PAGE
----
I thought I had an interesting answer to the question. Unfortunately Adam Machanic, who has been working in this specific area quite a bit longer than I have, and, let’s face it, is a bit smarter, pointed out (in the comments) the possibility that I didn’t have this quite right.
I ran all his tests and sure enough, it wasn’t working the same way that I saw it work. First, I tried modifying his query so that it ran the SELECT statements from the DMV’s between the operations, but this didn’t change the results, start_time and last_request_start_time were the same. From a scientific stand-point, if no one can replicate your results, the experiment failed.
So I went back and tried again. To be sure I got things right and wasn’t, somehow, querying the wrong server or looking at the wrong spid, I added a couple of checks, specifically I queried the spid I was working with from my first query: SELECT @@SPID.
Unlike Adam’s tests, I continued running mine with two connections. I wanted to see multiple entries while the test was running. The results from sys.dm_exec_requests showed what I had seen before. There were 25 rows, All of them showing the exact same start_time. The command, sql_handle, wait_time, cpu_time and all the other values that you would have expected to change, did. Elapsed time and logical_reads for example show a steadily increasing value, as you would expect.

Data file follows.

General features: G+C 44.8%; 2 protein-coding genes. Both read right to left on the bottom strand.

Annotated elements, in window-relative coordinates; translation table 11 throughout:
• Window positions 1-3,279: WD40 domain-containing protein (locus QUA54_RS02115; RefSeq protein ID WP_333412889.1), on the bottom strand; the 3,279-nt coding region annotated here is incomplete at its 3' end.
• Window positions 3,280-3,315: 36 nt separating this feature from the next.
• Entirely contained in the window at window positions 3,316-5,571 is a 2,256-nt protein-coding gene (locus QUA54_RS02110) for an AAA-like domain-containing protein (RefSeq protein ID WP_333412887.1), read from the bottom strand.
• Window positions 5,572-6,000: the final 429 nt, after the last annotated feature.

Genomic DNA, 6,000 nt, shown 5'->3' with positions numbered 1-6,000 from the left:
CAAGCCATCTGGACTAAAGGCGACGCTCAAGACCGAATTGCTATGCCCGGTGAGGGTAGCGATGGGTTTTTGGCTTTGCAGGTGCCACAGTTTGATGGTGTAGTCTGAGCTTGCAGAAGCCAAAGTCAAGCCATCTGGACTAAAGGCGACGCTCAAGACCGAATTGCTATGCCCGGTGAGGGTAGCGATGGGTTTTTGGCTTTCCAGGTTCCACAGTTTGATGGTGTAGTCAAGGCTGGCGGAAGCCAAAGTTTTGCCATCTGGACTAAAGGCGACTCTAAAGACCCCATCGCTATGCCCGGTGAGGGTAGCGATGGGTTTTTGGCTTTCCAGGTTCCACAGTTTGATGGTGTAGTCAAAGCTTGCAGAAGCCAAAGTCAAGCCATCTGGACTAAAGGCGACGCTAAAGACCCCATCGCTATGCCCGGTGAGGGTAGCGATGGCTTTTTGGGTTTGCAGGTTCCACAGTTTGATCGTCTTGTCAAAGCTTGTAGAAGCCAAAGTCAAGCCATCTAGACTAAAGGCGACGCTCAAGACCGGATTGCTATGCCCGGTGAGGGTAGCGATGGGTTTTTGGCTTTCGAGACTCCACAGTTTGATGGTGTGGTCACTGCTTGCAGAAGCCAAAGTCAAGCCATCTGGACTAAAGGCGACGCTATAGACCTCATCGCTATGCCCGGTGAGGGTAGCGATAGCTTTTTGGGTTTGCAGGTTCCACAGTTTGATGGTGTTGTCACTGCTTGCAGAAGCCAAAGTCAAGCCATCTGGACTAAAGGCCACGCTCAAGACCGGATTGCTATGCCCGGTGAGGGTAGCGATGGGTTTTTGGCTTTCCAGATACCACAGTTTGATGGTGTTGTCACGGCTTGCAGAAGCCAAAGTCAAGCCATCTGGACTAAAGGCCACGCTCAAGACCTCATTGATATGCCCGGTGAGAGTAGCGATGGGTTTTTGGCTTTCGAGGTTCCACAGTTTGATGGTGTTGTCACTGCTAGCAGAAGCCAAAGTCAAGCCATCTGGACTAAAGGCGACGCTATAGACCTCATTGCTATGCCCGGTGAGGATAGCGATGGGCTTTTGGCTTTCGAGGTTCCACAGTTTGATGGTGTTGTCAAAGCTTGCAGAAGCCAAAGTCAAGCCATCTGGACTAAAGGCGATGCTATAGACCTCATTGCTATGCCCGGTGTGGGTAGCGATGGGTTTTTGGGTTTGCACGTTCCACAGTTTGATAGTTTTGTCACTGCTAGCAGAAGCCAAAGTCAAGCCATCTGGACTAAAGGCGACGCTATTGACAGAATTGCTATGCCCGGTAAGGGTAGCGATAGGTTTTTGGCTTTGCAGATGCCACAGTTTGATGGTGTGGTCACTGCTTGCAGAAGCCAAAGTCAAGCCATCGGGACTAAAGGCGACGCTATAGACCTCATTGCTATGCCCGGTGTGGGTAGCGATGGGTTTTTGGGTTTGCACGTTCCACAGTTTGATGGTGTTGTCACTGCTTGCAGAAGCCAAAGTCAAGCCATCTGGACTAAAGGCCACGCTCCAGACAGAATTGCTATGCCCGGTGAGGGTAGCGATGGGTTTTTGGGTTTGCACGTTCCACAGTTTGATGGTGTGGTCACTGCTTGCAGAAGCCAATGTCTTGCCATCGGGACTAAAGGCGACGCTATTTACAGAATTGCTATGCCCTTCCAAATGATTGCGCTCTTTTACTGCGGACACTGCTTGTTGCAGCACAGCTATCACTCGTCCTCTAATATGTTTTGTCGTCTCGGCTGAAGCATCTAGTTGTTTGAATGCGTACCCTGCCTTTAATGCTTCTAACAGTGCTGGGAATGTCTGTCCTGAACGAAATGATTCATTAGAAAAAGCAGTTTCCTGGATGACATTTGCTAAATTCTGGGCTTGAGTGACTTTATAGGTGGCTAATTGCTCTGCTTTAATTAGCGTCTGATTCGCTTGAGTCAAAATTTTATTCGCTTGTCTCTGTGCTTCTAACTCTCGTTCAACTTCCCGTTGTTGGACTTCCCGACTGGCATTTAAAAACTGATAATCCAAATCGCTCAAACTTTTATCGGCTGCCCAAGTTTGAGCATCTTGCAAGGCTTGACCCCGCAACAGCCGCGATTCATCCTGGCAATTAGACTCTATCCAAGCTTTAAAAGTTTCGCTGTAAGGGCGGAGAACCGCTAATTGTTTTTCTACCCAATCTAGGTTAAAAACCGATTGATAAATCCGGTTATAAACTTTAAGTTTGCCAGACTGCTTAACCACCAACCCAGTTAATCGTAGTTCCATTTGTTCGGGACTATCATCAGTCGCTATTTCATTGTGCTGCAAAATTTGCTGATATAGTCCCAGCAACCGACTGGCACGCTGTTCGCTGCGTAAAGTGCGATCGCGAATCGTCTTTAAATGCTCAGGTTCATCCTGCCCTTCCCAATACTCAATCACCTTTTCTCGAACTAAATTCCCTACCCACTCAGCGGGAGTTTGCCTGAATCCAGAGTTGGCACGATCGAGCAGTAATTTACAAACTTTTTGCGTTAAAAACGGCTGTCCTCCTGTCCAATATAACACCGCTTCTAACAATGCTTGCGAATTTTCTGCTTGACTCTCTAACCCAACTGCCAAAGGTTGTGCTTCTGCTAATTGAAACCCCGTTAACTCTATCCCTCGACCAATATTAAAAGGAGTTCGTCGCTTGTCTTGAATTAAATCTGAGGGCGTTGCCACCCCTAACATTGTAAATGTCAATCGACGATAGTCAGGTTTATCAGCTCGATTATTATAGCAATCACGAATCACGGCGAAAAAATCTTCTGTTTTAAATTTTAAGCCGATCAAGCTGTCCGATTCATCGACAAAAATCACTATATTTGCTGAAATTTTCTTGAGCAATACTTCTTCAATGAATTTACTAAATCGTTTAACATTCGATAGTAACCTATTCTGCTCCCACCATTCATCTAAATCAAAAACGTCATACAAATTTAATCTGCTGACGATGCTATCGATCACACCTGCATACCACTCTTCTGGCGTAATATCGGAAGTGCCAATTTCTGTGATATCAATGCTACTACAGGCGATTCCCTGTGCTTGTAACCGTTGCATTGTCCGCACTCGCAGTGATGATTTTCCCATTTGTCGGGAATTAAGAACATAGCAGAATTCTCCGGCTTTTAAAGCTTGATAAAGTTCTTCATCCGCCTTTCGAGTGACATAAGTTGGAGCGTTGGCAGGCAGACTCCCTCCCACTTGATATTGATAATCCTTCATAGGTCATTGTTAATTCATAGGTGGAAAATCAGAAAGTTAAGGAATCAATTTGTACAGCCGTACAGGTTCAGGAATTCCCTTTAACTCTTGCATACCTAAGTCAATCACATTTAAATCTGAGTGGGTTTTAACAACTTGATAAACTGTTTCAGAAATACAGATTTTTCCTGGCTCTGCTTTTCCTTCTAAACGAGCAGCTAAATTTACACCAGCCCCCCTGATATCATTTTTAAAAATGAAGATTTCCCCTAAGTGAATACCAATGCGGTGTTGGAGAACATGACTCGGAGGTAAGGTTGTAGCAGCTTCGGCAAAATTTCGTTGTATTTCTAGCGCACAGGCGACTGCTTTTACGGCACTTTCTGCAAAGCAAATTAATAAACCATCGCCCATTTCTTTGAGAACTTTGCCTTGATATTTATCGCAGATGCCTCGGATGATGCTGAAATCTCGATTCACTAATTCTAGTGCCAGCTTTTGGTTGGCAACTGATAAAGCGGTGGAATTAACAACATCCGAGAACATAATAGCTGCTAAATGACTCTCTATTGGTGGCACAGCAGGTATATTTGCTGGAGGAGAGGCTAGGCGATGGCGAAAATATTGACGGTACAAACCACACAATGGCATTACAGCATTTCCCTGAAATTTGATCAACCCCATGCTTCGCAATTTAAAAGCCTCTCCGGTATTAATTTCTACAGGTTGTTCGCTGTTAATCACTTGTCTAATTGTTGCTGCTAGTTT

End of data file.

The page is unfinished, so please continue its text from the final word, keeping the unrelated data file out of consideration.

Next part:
Turning to sys.dm_exec_sessions, it showed more data, 40 rows instead of 25, just because it continued to record a session for the whole time I was querying the view since the spid wasn’t dropped. I finally saw the problem. It was the way I tested. I started the query against the DMV’s before I started the query that was generating the load. Because of this, the initial queries against the sys.dm_exec_sessions showed a different start & end time, unrelated to the test. Then the test ran and a second set of values were generated when the test completed. What I had attributed to the time it took for individual statements to complete and then be registered was not. It was just the different batches finishing, not the statements.
Nuts. 100% wrong. That’ll make Tim Ford happy though.
Unfortunately I’m back to where I was. Is there a way to tell when a statement started? I don’t know of a dynamic method for doing so. Obviously you could run a trace to get the statement start event, but you’ll be collecting a lot of data depending on how you set up that trace, so it wouldn’t be a good approach for everyday troubleshooting. I’ll keep looking.